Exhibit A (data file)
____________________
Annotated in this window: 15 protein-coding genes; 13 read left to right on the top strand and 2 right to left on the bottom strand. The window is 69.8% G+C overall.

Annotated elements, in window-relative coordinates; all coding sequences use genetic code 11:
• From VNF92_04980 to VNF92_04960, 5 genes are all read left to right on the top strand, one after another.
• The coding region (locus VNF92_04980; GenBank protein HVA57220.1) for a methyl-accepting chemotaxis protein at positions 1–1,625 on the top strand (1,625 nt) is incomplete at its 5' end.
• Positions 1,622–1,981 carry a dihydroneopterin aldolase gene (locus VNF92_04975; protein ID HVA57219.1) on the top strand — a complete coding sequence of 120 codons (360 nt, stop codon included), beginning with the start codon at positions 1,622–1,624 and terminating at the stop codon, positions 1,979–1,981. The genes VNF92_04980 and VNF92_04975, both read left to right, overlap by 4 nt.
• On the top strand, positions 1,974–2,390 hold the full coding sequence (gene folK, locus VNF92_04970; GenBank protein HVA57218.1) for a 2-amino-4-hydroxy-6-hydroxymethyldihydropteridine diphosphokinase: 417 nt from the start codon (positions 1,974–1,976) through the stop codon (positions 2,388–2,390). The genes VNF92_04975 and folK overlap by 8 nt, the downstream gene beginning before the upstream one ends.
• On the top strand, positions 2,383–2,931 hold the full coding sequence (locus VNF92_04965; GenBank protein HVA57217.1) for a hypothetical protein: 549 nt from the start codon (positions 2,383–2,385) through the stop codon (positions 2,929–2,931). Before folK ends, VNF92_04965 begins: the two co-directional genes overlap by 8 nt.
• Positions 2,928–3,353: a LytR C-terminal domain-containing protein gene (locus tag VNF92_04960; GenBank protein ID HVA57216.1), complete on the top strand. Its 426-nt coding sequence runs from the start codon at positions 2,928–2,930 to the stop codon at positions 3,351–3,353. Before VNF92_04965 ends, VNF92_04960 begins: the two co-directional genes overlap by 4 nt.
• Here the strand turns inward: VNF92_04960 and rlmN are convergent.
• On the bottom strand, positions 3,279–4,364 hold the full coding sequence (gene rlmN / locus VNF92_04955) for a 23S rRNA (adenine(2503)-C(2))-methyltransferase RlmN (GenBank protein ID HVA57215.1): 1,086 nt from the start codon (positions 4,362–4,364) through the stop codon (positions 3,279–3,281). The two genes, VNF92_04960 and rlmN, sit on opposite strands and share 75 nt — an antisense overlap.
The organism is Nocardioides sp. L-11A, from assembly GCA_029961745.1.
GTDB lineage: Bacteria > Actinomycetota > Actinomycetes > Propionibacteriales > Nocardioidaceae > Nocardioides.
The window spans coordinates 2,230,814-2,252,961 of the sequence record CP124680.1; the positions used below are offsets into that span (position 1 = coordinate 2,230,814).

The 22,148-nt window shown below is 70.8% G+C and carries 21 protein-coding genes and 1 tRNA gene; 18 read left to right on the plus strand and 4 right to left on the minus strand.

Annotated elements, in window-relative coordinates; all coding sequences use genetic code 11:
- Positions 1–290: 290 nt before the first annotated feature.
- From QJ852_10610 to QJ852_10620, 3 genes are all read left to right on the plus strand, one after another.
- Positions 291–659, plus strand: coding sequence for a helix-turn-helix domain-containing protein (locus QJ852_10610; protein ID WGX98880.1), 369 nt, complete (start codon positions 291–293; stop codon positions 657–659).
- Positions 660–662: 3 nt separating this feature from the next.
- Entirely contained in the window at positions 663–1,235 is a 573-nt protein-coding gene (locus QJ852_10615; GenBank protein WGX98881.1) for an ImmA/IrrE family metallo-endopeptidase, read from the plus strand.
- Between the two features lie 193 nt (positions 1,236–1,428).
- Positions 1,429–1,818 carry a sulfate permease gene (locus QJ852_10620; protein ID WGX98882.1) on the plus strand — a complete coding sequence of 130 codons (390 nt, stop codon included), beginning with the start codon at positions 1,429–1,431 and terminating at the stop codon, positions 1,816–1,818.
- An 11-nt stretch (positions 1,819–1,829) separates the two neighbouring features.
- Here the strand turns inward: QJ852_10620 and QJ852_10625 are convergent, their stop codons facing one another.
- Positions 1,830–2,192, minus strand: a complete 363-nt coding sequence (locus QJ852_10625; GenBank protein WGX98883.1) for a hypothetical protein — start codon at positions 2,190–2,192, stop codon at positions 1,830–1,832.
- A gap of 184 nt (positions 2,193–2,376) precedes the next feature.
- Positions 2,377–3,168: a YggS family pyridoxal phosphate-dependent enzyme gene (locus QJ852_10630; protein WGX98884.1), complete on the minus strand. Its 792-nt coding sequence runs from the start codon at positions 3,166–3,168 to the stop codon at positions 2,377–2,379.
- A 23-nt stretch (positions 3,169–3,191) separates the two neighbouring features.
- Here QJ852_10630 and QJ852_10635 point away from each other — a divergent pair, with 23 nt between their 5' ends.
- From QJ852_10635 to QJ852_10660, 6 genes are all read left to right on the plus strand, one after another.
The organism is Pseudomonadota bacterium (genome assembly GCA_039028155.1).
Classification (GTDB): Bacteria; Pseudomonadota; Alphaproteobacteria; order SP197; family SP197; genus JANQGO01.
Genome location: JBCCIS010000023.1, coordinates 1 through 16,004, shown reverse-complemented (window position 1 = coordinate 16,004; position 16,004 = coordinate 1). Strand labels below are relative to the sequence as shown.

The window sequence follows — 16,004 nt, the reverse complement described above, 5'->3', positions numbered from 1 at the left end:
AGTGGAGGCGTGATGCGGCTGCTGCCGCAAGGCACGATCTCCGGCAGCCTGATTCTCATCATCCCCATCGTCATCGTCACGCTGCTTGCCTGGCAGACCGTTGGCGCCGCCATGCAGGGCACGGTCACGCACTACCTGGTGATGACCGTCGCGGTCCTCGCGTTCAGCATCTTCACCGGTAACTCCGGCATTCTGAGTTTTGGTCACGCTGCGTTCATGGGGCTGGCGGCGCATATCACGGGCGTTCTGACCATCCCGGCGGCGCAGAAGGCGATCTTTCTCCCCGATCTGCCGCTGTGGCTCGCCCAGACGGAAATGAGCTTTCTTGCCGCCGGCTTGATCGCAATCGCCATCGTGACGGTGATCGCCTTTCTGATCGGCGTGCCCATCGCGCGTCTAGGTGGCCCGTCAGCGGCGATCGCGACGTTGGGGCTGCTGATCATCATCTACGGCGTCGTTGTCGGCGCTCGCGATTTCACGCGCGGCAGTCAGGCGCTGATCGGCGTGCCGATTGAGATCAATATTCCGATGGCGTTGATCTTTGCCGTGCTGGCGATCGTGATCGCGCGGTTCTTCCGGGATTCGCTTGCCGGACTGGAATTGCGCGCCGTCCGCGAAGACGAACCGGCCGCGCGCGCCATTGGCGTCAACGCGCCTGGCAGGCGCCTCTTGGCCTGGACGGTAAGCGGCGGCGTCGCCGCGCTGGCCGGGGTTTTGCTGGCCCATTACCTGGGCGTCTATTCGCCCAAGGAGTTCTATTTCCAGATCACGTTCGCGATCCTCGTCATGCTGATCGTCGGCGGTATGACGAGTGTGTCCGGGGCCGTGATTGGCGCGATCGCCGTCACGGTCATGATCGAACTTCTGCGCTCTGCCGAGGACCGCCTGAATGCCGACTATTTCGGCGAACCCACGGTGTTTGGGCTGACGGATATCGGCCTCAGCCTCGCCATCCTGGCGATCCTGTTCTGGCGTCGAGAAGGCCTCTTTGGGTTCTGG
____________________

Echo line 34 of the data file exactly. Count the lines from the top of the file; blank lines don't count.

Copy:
The window sequence follows — 16,004 nt, the reverse complement described above, 5'->3', positions numbered from 1 at the left end: